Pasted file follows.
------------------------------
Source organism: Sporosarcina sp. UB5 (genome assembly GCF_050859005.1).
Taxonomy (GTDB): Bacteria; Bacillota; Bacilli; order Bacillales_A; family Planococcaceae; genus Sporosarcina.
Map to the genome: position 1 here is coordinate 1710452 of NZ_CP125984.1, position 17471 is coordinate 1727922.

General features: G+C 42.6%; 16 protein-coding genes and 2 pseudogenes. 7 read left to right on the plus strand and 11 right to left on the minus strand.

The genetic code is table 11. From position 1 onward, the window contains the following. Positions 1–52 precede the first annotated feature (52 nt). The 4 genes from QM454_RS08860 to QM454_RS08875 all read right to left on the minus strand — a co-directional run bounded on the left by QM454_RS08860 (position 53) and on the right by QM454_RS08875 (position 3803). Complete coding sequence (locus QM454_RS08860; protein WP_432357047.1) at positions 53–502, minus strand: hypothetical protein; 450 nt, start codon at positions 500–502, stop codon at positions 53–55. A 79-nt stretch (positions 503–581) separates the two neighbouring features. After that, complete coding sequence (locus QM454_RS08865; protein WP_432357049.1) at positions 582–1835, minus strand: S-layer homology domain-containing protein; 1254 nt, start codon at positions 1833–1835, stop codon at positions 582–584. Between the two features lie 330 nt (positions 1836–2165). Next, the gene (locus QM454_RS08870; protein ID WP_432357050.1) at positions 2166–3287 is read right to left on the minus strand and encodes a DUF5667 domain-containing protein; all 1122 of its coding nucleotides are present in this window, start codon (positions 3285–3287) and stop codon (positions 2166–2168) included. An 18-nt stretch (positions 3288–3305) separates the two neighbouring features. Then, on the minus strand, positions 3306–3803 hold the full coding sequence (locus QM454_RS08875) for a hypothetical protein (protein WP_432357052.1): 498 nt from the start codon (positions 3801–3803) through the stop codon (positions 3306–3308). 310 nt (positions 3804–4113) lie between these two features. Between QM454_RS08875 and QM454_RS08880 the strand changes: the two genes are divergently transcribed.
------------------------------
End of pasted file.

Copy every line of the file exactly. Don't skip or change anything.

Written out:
Source organism: Sporosarcina sp. UB5 (genome assembly GCF_050859005.1).
Taxonomy (GTDB): Bacteria; Bacillota; Bacilli; order Bacillales_A; family Planococcaceae; genus Sporosarcina.
Map to the genome: position 1 here is coordinate 1710452 of NZ_CP125984.1, position 17471 is coordinate 1727922.

General features: G+C 42.6%; 16 protein-coding genes and 2 pseudogenes. 7 read left to right on the plus strand and 11 right to left on the minus strand.

The genetic code is table 11. From position 1 onward, the window contains the following. Positions 1–52 precede the first annotated feature (52 nt). The 4 genes from QM454_RS08860 to QM454_RS08875 all read right to left on the minus strand — a co-directional run bounded on the left by QM454_RS08860 (position 53) and on the right by QM454_RS08875 (position 3803). Complete coding sequence (locus QM454_RS08860; protein WP_432357047.1) at positions 53–502, minus strand: hypothetical protein; 450 nt, start codon at positions 500–502, stop codon at positions 53–55. A 79-nt stretch (positions 503–581) separates the two neighbouring features. After that, complete coding sequence (locus QM454_RS08865; protein WP_432357049.1) at positions 582–1835, minus strand: S-layer homology domain-containing protein; 1254 nt, start codon at positions 1833–1835, stop codon at positions 582–584. Between the two features lie 330 nt (positions 1836–2165). Next, the gene (locus QM454_RS08870; protein ID WP_432357050.1) at positions 2166–3287 is read right to left on the minus strand and encodes a DUF5667 domain-containing protein; all 1122 of its coding nucleotides are present in this window, start codon (positions 3285–3287) and stop codon (positions 2166–2168) included. An 18-nt stretch (positions 3288–3305) separates the two neighbouring features. Then, on the minus strand, positions 3306–3803 hold the full coding sequence (locus QM454_RS08875) for a hypothetical protein (protein WP_432357052.1): 498 nt from the start codon (positions 3801–3803) through the stop codon (positions 3306–3308). 310 nt (positions 3804–4113) lie between these two features. Between QM454_RS08875 and QM454_RS08880 the strand changes: the two genes are divergently transcribed.